But let me start in the middle. By the middle of tonight’s viewing, I was ready to throw my popcorn at the screen. That I did not may be attributed to the simple fact that I didn’t have any popcorn tonight, but the sentiment was there just the same. One thing after another was ticking me off and distracting me – everything from bad special effects, to lines that sounded like clichés even if they weren’t, to mystifying stylistic choices. But then, something happened – my resistance drifted away to the rafters of the darkened theater and I became drawn in, beguiled, and finally dazzled. And now, in spite of my carping earlier in this paragraph, I’m prepared to say that this just might have been a truly fabulous film.
It’s all kind of reminiscent of my reaction to the 1998 film. I remember being initially distracted by the stylistically anachronistic undercurrent running through that film – I remember that the phrase “rock star” kept echoing through my mind while watching it. But by the end, I’d left those misgivings behind and completely bought into director Shekhar Kapur’s approach. That undercurrent isn’t as strong in this new film, but it’s still there. It occurs to me that the story Kapur really ought to tell in this style is the story of Elizabeth’s father, Henry VIII – now there was a rock star, guilty of all the bloated excesses one normally associates with such characters.
But back to Ms. Blanchett – she and the lens have quite the love affair going, in public and for all the world to see. The camera loves her face; loves probing it for every quiver of an eyelid, every purse of her lips. She, for her part, loves the camera in return, giving it all that her considerable talent is able to conjure. Let me go on just a little bit longer about that face – it’s a face of great character, and it is a face that is capable of great beauty. I put it that way because it is not one of those faces whose beauty cannot be concealed. You know the kind I mean – Hollywood is always well stocked with such unsubtly beautiful faces. No, Cate’s is more interesting than that. She can be as plain as corn meal on white bread on one occasion, and a breathtaking beauty on the next. But always, always, she must be watched, and this film is probably as fine a showcase for her talents as she will ever have.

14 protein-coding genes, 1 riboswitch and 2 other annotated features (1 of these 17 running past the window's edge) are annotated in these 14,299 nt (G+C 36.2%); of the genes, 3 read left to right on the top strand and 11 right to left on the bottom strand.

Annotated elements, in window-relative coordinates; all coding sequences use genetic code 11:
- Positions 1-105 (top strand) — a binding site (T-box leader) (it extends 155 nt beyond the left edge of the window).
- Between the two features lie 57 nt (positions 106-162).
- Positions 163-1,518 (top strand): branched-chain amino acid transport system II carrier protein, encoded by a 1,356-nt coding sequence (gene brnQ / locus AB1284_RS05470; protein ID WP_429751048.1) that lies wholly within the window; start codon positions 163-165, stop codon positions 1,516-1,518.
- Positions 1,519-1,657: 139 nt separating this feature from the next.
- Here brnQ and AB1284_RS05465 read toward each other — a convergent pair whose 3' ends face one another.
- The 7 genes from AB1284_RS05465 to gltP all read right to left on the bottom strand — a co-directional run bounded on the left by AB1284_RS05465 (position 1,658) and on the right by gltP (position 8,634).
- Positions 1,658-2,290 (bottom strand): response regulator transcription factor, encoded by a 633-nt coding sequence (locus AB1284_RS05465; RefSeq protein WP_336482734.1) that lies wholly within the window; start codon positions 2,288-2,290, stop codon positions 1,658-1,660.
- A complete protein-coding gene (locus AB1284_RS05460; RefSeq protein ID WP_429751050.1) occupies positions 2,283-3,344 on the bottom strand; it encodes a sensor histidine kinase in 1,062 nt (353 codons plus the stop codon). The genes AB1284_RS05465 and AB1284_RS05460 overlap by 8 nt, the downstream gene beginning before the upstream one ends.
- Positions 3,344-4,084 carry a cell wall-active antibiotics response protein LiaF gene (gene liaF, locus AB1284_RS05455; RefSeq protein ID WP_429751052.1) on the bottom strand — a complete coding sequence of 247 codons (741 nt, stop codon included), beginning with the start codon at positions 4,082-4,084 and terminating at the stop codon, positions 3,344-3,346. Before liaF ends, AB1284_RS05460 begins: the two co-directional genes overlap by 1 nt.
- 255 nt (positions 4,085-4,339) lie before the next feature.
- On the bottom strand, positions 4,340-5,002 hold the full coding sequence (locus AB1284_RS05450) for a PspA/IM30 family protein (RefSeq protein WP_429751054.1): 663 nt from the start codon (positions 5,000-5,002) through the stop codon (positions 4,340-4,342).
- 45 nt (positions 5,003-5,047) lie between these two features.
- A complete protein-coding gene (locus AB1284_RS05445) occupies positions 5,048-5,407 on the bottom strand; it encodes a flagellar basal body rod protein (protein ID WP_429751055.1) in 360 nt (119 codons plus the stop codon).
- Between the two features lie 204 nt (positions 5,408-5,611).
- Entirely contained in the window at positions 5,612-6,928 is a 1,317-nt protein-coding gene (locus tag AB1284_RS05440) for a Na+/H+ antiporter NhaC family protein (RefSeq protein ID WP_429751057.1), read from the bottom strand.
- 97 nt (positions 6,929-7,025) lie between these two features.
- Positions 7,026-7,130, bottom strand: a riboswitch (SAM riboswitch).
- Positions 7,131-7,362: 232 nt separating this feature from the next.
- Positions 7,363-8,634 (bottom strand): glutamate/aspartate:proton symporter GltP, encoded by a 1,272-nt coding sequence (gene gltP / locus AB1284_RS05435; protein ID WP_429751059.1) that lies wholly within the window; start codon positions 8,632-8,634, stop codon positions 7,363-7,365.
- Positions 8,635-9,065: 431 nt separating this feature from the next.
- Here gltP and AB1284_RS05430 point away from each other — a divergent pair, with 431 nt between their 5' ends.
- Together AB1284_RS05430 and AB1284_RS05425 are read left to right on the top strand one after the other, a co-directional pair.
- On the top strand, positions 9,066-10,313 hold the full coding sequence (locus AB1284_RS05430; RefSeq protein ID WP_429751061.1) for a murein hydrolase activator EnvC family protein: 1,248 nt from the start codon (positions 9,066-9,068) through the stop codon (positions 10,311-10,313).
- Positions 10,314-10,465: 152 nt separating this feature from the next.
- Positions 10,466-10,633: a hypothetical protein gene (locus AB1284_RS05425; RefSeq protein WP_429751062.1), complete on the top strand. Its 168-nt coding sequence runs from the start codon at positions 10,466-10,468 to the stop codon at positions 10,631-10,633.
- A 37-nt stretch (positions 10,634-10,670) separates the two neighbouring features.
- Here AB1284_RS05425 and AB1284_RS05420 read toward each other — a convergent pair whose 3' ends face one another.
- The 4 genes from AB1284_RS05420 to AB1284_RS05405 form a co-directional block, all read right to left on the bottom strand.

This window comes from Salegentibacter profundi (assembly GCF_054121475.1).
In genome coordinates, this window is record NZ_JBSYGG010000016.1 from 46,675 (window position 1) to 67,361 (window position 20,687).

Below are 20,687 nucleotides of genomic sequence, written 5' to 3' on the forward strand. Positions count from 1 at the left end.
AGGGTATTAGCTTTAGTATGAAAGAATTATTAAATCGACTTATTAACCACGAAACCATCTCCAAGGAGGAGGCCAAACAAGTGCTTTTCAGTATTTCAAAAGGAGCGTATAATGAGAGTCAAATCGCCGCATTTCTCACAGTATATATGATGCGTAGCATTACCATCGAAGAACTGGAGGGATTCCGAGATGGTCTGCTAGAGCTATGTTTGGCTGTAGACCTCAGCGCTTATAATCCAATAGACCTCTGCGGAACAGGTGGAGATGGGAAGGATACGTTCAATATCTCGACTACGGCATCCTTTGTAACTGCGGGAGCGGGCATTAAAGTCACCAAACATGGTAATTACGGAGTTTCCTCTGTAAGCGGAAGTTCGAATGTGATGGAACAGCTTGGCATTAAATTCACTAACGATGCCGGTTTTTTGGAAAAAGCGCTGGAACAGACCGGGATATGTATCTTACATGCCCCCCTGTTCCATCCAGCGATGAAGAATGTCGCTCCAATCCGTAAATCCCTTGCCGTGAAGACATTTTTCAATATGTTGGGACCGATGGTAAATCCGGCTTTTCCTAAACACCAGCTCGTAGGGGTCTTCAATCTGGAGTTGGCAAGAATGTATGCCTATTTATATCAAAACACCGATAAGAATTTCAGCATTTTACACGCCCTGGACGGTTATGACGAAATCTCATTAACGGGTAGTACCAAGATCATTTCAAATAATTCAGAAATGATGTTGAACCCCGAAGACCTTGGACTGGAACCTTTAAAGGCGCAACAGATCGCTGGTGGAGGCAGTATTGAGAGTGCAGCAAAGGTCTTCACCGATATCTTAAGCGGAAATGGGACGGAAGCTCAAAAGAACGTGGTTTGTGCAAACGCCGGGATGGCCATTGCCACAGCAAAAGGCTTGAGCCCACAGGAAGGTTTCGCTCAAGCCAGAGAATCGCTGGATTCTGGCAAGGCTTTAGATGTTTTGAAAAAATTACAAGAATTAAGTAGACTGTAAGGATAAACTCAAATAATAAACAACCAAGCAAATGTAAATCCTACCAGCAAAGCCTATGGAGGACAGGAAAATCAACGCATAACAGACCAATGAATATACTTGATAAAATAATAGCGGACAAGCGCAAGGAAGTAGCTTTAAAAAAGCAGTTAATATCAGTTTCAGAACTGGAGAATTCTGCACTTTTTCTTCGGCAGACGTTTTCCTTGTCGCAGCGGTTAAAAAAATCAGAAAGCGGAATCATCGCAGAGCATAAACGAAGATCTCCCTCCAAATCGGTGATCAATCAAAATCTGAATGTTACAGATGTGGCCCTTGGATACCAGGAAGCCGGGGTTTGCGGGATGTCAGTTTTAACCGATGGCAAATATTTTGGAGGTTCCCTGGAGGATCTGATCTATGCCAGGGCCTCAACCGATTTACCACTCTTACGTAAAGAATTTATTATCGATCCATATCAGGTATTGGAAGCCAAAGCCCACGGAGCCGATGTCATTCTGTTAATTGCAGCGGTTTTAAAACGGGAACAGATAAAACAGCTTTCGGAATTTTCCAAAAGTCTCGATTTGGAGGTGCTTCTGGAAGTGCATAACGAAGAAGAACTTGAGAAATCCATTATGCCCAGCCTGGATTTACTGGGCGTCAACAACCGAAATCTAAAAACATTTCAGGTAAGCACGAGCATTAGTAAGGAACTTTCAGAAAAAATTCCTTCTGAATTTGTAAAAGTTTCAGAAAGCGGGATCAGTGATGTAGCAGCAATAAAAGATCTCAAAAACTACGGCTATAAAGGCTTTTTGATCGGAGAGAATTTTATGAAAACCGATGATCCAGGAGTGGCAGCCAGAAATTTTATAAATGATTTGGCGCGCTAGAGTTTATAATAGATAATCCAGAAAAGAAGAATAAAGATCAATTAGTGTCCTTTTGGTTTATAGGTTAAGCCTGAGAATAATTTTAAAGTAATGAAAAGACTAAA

Another thing to love about this film is the way the camera moves during the interior scenes. It circles and navigates through rooms with an energy that is just pure fun. This approach also gives us a powerful sense of the space being inhabited by the characters. And I would be remiss if I did not single out the costumes for praise, especially those worn by the Queen. Particularly on the big screen, it was a delightful parade of eye candy. While CC, with whom I saw the film, was able to point out various historical inaccuracies in the costumes, she still enjoyed the pageantry of it all.
I’m not going to go into any sort of plot summary, and I’m not going to say much at all about such talents as Geoffrey Rush (Lord Walsingham) and Clive Owen (Sir Walter Raleigh). That’s the advantage of writing about a movie in one’s blog, as opposed to writing a balanced and comprehensive movie review. The fact is, I’m not here to write about a movie; I’m here to write about myself. This is, after all, the closest thing to a diary that I’ve ever written, and so, generally speaking, feelings come before facts in this journal. Now if the Tribune ever wanted me to fill in as a movie critic – well, my writing style would change rather dramatically. But I do want to take this opportunity to once again thank all of you who have derived some interest and/or enjoyment out of this way station on the information superhighway!